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How Do You Deal With the Elephant? And Why It’s Important



Just think about this for a minute. Think about how you react when faced with a situation where there is an obvious “elephant in the room.” You know what I’m referring to – unresolved conflicts, difficult conversations, hard feelings, anger, embarrassment, hurt feelings, touchy subjects, things that make you fidget internally (maybe externally too.)

It’s that uncomfortable “thing” that’s there, you can’t see it, but you can sure feel it.

How do you behave? What are you thinking? What’s your strategy for getting through the discomfort?

We pretty much fall into 3 camps.

The Evader“If I ignore it, it’ll just go away.” To this person the thought of conflict causes a great deal of anxiety. They prefer to leave it alone and live with the discomfort. Perhaps they’re afraid of the consequences, perhaps they simply don’t know what to do.

Either way they turn away from the elephant and try to pretend he’s not there – sometimes it works and sometimes it doesn’t…

The Prompter“This must be resolved. It’s driving me nuts. I have to do something.” To this person anything unresolved or uncomfortable that’s left hanging out there is a source of great frustration and anxiety, a thorn in the side.

They can’t rest until the elephant is addressed…so they poke it to prompt a dialogue, sometimes with a gentle nudge to start the conversation, sometimes with a sharp jab to get the elephant’s full attention. Again sometimes this works, sometimes it doesn’t – resolution or escalation…

The Accepter “I really don’t need to address this.” This person believes either the elephant is not a big deal, it’s not their responsibility, there is nothing they can do to resolve the issue or it’s simply not the appropriate circumstance. This is different from avoiding or ignoring. This person accepts that the elephant is there, but has intellectually determined that it does not require addressing for whatever reason.

What differentiates this person from their cousin, The Evader, is that there is no anxiety, only acknowledgement. It certainly seems that this strategy would be less stressful, but there is a risk of evasion being masked as acceptance and a reluctance to act even when appropriate. It’s a balancing act and again sometimes it works, sometimes it doesn’t.

One is not necessarily better than the other; it’s often a matter of personality, priorities and communication style.

But the reality is that the way we deal with the elephant in the room is also the way we handle life in general. (Feel free to Tweet that.)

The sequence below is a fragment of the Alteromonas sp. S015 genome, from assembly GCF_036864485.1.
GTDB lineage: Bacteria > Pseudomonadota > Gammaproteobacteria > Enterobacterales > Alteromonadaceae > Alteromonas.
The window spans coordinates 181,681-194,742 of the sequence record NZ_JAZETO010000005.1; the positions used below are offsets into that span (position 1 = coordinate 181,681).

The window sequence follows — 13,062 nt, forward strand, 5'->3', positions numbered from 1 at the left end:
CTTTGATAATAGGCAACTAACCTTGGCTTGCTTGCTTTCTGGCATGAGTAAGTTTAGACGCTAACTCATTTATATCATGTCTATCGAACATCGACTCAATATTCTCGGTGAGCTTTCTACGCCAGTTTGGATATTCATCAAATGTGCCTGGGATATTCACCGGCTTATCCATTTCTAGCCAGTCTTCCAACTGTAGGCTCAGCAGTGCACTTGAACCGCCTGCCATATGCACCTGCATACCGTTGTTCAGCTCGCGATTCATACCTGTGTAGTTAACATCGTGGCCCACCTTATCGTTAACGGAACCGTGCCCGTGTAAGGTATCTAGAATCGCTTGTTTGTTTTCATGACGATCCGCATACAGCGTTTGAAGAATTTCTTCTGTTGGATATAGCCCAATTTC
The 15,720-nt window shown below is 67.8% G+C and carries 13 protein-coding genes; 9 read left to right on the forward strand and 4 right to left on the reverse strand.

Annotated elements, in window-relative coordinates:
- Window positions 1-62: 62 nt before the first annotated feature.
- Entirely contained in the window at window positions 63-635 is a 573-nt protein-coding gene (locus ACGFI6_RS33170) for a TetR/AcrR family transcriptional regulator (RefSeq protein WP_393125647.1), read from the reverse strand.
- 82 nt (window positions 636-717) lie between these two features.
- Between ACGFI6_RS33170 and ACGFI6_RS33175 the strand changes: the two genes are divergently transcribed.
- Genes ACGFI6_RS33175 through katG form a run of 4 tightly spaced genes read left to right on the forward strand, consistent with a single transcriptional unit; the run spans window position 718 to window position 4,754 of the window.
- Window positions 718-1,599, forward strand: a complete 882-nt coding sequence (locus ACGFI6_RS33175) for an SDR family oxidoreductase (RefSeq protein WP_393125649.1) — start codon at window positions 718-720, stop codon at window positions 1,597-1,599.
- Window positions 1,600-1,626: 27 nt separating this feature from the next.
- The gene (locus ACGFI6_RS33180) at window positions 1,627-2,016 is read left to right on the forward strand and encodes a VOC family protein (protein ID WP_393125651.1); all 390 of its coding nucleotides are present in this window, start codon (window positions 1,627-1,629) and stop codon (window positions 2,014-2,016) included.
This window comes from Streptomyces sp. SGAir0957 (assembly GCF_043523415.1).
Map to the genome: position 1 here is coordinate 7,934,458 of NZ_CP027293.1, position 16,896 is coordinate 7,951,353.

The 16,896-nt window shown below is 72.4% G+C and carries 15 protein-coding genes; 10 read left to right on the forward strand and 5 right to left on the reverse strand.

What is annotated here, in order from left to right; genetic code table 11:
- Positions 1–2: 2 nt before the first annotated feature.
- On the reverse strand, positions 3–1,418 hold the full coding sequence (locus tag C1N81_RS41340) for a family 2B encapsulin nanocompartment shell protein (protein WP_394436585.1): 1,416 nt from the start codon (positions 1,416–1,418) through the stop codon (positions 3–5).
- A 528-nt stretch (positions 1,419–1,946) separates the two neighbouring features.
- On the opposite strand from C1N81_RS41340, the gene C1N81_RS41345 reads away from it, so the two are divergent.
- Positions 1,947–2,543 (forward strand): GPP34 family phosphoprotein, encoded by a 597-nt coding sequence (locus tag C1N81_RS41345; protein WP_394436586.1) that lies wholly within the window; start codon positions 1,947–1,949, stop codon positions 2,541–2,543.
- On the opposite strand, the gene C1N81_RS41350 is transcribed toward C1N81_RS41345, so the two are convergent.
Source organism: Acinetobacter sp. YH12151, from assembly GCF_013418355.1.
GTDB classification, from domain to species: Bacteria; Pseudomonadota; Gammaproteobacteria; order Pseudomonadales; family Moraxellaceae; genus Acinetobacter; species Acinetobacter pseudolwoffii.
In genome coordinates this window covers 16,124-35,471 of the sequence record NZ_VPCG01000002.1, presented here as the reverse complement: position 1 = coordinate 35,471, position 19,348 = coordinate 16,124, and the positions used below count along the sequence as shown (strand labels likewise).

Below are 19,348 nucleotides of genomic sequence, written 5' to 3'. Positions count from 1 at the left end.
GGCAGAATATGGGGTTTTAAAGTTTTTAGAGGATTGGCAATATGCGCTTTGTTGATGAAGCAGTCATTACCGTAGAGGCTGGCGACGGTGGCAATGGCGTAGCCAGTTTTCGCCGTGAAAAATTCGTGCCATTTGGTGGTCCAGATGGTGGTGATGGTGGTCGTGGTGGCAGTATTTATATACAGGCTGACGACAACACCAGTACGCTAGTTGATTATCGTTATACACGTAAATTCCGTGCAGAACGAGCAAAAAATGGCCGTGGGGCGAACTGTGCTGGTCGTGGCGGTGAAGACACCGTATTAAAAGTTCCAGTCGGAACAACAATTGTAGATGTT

So the question to be asked is not whether your style and strategy is wrong or right, but whether it best serves you. Does it cause or alleviate stress? Does it help get the results you want or interfere?

Something to think about…

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What Would You Do if You Had One Month to Live?

What would you do differently if you only had one month to live? Would you change jobs or leave relationship? Would you apologize or be more caring to others? Would you take a risk you’ve always wanted to take? Everyone’s answer will be different. The book One Month to Live: Thirty Days to a No-Regrets Life by Kerry & Chris Shook can help you answer those questions and guide you along that journey of changing the way you live your life.

From the book:

“Be brutally honest with yourself. Your time on earth is limited. Shouldn’t you start making the most of it? If you knew you had one month to live, you would look at everything from a different perspective. Many of the things you do now that seem so important would immediately become meaningless. You would have total clarity about what matters most, and you wouldn’t hesitate to be spontaneous and risk your heart. You wouldn’t wait until tomorrow to do what you need to do today. The way you lived that month would be the way you wished you had lived your whole life.

If you knew you had one month to live, your life would be radically transformed. But why do we wait until we’re diagnosed with cancer or we lose a loved one to accept this knowledge and allow it to free us? Don’t we want all that life has to offer? Don’t we want to fulfill the purpose for which we were created? Wouldn’t life be a lot more satisfying if we lived this way?

I’m challenging you to start living your life as though you have one month to live, and I’ve designed this book to help you. There are four universal principles in the one-month-to-live lifestyle: to live passionately, to love completely, to learn humbly, and to leave boldly. I’ve divided this book into four sections or “weeks” accordingly, and I encourage you to live these next thirty days as if they were your last.”

I find this book to be fascinating, thought-provoking and inspiring. Happy reading! What will you do with your one month?

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How Are You Spending Your Most Valuable Currency

The Passage of Time
Image by ToniVC via Flickr

Are you neglecting the things that matter?

Do you think you’re somehow different than the rest of us? That you have more hours in the day or can get more done miraculously if you just get organized enough?

Let me tell you right now, FORGET IT! There is only so much any one person can accomplish at one time. We’re told we can have and do it all, but that is a bold faced lie, a sales pitch of productivity system marketing.

Be honest. Where are you falling short?

Full disclosure: I am a chronic over-scheduler, over-committer and plate-overflower ( I just made that term up.) I know I am not alone in the disease to “DO MORE.” But when we try to squeeze in more we tend to neglect the things that matter most, health, family, enjoyment of life.